However, translation of these discoveries into treatments for human patients has yielded mostly disappointing results, and several landmark studies have been published with shockingly negative results regarding anti-cytokine therapy in sepsis. One study examined 28-day mortality following administration of an anti-TNFα monoclonal antibody in patients with septic shock, and the investigators found no association between treatment and survival . Another large study administered an IL-1 receptor antagonist (IL-1ra) in the setting of sepsis and again found no effect . Additional studies have taken a different track, hypothesizing that giving an immunostimulatory cytokine, such as GM-CSF, might induce proliferation of the cells required to fight sepsis (i.e., macrophages). Those results (16.6% mortality with GM-CSF versus 17.6% without GM-CSF in a meta-analysis) have been resoundingly negative as well . In totality, efforts to translate our developing understanding of sepsis has perplexed investigators and significantly dampened optimism for cytokine-related therapies for sepsis.
Importantly, however, the authors of the IL-1ra study also performed a subgroup analysis of mortality by infection type and showed that IL-1ra therapy may confer a survival benefit in certain Gram-negative infections. Although such an analysis was not pre-specified and their study was not powered to conduct such a subgroup analysis, this result offered the valuable suggestion that distinct infections may operate through distinct mechanisms of sepsis. Supporting this model, a monoclonal antibody against the lipid A domain of endotoxin was shown to be efficacious in Gram-negative bacteremia (37% mortality with the antibody versus 52% mortality without) . The understanding of sepsis as a heterogeneous disease, defined uniquely by the particular infectious agent involved, has led to a new approach of addressing the problem of septic shock. While anti-IL-1, anti-TNFα, or anti-LPS drugs may be efficacious in the setting of particular pathogens, such as Gram-negative E. coli, they may be ineffective or even harmful in the setting of other infections, such as those caused by opportunistic Candida or Gram-positive S. pneumoniae (Figure 3).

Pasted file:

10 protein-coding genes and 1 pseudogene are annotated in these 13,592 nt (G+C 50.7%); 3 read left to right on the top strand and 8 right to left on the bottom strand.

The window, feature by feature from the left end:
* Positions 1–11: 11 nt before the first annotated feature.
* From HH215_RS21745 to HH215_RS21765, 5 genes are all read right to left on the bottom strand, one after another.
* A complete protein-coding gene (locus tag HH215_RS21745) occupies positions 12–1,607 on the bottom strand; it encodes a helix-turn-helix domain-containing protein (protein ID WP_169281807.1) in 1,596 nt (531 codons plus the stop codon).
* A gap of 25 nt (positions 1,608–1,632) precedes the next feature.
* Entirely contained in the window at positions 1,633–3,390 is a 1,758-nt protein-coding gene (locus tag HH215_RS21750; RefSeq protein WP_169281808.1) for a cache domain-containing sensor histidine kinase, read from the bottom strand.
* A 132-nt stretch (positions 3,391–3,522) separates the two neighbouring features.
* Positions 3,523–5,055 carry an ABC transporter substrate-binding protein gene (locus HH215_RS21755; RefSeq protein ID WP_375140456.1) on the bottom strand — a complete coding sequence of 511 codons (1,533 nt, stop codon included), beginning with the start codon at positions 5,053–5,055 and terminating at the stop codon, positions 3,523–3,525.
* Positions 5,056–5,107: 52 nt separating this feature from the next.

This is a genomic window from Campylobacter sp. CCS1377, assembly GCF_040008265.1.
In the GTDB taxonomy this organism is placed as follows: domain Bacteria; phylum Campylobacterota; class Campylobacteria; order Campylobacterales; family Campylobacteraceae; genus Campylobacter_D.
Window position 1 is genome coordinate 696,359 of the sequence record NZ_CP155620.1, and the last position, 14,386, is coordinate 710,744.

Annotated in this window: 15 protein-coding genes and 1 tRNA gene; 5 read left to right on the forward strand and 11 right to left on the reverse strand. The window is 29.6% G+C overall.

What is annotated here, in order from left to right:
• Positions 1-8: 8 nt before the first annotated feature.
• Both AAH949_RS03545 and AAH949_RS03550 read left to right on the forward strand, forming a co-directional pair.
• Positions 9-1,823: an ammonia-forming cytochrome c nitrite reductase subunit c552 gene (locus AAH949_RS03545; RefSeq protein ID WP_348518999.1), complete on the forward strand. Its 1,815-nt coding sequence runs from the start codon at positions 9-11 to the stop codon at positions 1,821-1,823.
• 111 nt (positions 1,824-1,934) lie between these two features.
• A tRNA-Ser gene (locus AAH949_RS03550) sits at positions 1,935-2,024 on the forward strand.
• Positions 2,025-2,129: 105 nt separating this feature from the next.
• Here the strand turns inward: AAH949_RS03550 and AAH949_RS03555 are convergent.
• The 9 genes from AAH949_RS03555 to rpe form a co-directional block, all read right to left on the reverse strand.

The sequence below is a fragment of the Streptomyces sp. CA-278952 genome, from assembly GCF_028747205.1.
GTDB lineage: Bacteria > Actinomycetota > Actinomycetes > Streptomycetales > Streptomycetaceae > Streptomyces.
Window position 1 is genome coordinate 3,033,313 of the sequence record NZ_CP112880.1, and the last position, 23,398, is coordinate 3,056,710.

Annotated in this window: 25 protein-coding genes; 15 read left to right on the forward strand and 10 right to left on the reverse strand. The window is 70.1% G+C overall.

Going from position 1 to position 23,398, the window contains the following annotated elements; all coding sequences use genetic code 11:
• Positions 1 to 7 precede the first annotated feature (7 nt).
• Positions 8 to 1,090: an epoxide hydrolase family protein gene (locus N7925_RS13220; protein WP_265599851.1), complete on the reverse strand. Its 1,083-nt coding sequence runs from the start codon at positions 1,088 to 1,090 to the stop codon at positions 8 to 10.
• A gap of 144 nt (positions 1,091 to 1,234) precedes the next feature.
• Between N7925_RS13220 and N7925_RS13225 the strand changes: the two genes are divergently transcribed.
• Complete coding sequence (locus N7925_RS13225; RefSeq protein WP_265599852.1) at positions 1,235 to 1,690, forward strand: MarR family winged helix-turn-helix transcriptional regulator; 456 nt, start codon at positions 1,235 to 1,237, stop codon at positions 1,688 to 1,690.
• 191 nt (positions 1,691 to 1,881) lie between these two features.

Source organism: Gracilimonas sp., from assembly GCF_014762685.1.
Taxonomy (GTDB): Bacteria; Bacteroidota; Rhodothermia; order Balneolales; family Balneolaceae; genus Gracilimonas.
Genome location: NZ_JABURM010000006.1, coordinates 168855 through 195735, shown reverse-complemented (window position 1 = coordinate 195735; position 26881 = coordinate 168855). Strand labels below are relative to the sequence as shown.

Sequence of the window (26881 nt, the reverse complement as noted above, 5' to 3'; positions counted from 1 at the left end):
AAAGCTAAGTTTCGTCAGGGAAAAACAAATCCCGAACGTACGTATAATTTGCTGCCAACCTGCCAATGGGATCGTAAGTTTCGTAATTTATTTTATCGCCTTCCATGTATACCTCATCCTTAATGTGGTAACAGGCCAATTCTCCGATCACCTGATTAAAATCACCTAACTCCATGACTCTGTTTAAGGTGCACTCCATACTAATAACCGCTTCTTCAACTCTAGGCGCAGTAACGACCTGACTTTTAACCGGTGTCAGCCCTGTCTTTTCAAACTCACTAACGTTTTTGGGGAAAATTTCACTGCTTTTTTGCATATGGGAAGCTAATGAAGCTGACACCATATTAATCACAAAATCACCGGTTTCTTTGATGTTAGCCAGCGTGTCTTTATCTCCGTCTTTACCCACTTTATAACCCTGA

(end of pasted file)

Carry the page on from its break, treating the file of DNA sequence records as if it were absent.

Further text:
The challenge, then, is to unravel the molecular mechanisms of the immune response to particular pathogens and to systematically develop drugs that specifically target the molecular basis of sepsis. For example, in the case of LPS, recent immunological research has delved deeply into how LPS is sensed and how that signal is transduced into the production of pro-inflammatory cytokines. One important class of mediators is the inflammasome, a large oligomeric complex that forms in response to an innate immune stimulus. A series of recent studies in mice have demonstrated that LPS can activate a particular NOD-like receptor (NLR) inflammasome known as NLRP3, expressed in macrophages and dendritic cells, via an initial priming event and a successive, direct activation event . NLRP3 then oligomerizes and cleaves a downstream activator, caspase-1, to produce an active protease that goes on to cleave IL-1β and IL-18 into their active forms. Importantly, caspase-1 also cleaves a protein called gasdermin D (GSDMD), which forms pores in the cell’s plasma membrane and allows for release of the now-activated proinflammatory cytokines into the extracellular milieu . These findings have rounded out our biological understanding of how inflammation results from infection—LPS stimulates NLRP3, stimulating caspase-1 cleavage, GSDMD production, and IL-1β/IL-18 release into the blood—thus allowing a more coherent understanding of the altered biological state in sepsis and identifying new targets for intervention (i.e., an NLRP3 oligomerization inhibitor if we want to turn down inflammation, or increased GSDMD production if we wish to turn it up). GSDMD activation has been shown to be effective in controlling both E. coli and S. aureus infection , both of which were also responsive to anti-TNF therapy in the setting of sepsis (Figure 3), offering a compelling link between the clinical picture of sepsis and our molecular understanding of infection and the immune response.